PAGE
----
” . . . several ladies were seriously alarmed by the man’s looks and actions, no doubt intensified by reading accounts of the recent Whitechapel murders.”Royal Cornwall Gazette, 13th December, 1888
The police were called and advised the man that he should desist unless he wanted to end up in a police cell. The newspapers reported that whoever he was he left the town the next day on the early morning train to London.
The next year however Penzance was back on Jack’s travel itinerary. In late October 1889 the landlord of a public house in the town became suspicious of a stranger who was visiting his bar. He disliked the “appearance and general demeanour” of this unknown man and was convinced that he was indeed face to face with Jack the Ripper. And when this man began enquiring after a young girl he had seen in the street the landlord was convinced his suspicions were correct.
The stranger claimed to be looking to hire a maid but reading between the lines in the newspaper articles there is a definite implication that he was actually asking the landlord where he might find a certain kind of female companionship . . . Apparently the landlord told the man that he would show him where he could find what he was looking for but rather that taking him to the local brothel the amateur detective marched him straight to Penzance Police Station.
In a rather comical twist, while the landlord hurried inside to tell the police the good news, that he had in fact apprehended Jack the Ripper, he asked the stranger to wait for him outside, which he did!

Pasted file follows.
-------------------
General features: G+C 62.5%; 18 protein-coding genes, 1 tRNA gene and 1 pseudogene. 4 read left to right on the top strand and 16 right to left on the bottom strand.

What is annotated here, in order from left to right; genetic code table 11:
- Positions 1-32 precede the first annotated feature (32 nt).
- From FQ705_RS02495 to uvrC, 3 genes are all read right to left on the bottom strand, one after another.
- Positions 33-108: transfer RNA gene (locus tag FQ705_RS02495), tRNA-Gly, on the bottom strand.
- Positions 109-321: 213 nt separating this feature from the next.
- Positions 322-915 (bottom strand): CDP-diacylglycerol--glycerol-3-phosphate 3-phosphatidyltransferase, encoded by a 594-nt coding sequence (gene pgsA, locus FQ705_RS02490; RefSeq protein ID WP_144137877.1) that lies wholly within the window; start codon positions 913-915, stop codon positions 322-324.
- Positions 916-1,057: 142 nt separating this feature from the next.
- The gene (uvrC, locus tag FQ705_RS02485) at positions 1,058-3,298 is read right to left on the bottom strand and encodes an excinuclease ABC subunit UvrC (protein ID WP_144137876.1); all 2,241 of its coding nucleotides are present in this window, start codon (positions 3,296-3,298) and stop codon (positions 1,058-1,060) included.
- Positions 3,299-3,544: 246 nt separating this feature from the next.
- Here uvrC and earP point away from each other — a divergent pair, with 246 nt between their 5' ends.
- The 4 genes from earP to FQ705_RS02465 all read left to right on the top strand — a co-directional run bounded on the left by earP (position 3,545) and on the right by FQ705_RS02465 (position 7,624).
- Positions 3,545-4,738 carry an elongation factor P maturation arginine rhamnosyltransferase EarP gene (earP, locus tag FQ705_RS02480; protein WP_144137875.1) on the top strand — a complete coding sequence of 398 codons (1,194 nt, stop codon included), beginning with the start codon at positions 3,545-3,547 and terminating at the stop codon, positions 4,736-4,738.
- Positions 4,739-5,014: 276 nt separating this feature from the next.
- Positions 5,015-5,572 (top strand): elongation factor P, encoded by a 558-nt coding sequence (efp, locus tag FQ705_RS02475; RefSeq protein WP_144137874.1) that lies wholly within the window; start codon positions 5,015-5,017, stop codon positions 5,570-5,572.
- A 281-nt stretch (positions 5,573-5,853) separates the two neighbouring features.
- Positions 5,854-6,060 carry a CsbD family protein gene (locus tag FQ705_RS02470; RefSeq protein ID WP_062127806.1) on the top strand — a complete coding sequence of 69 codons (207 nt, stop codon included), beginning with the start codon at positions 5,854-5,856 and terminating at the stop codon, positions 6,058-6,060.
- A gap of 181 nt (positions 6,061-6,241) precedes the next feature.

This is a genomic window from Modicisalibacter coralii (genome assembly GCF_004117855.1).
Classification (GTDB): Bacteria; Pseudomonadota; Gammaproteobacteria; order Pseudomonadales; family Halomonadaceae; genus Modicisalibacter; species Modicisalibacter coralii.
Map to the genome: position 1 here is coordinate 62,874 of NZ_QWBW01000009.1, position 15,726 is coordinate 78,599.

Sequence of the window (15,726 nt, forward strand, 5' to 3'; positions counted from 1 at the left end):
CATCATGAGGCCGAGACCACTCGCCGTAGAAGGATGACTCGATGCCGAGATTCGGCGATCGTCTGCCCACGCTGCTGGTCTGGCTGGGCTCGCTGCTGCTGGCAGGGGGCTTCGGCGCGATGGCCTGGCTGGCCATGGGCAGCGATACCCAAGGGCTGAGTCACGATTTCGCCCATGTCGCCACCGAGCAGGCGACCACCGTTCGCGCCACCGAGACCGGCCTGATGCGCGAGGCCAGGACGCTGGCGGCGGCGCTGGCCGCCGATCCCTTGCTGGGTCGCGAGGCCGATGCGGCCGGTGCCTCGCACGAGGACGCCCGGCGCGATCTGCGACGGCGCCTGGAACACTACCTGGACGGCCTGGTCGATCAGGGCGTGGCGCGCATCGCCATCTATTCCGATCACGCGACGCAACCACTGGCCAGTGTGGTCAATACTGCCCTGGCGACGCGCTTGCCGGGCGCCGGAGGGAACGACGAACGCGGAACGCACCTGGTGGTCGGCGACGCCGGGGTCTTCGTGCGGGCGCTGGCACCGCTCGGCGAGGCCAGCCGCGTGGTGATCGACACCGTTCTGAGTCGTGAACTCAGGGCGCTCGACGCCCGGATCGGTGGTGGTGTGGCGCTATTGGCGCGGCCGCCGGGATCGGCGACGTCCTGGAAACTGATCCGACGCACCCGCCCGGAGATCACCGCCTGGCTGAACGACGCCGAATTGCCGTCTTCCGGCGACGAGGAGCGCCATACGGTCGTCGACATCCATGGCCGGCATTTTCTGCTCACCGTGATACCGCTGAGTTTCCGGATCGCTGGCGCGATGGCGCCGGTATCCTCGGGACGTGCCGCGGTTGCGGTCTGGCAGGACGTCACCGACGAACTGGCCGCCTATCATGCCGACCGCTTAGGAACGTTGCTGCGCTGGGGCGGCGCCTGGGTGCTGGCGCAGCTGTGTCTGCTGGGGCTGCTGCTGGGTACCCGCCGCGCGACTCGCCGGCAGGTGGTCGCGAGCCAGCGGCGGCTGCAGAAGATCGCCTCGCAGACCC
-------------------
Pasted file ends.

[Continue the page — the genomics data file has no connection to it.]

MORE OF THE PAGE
” . . . the affair was rather of the nature of farce than of melodrama. It was in fact an anti climax, a woeful nipping in the bud of the ambitions of the aspiring publican. The individual whom his fertile imagination had conceived to be Jack the Ripper was able to give a satisfactory account of himself, at least and account that was satisfactory from a police point of view . . . he made it clear that whatever else he was, he was not Jack the Ripper.”Cornish Telegraph, 31 October 1889
Call me Jack
Often charges were brought and arrests made not because of mistaken identity or fear-induced paranoia but because someone actually claimed to be Jack.
Some made those claims because they wanted to intimidate, create fear or give themselves a menacing reputation and some because they were mentally unwell and actually believed it to be true. Here are just a few examples from Cornwall.
“Not many months ago one could not pass through the streets without hearing some little urchin proclaim himself proudly to be ‘Jack the Ripper’.The Cornish Telegraph, 17th October 1889
- Camborne, Nov 1888
A tramp called Hobbs was arrested by PC Warren for being drunk and riotous and for calling himself ‘Jack the Ripper’. He was sent to Bodmin Jail for 14 days.
- Penzance, Nov 1888
A fisherman called Charles Harvey from Newlyn was arrested at the Queen’s Hotel in Penzance after threatening the staff with abusive language. He reportedly told 14 year old Thomas Cock, who worked in the bar, “I am Jack the Ripper from London and I will rip you open.”
- Truro, Dec 1888
Thomas Crow, a sailor off an American ship unloading cargo at Malpas was arrested for behaving “indecently” on Richmond Hill in Truro. PC Grigg reported that rumours were rift in the town that Jack the Ripper had arrived after Crow began terrorising women on the street by crawling around on his hands and knees and creeping up on them in his “pair of Indian rubber boots and behaving indecently”. Crow was sent to jail for 14 days.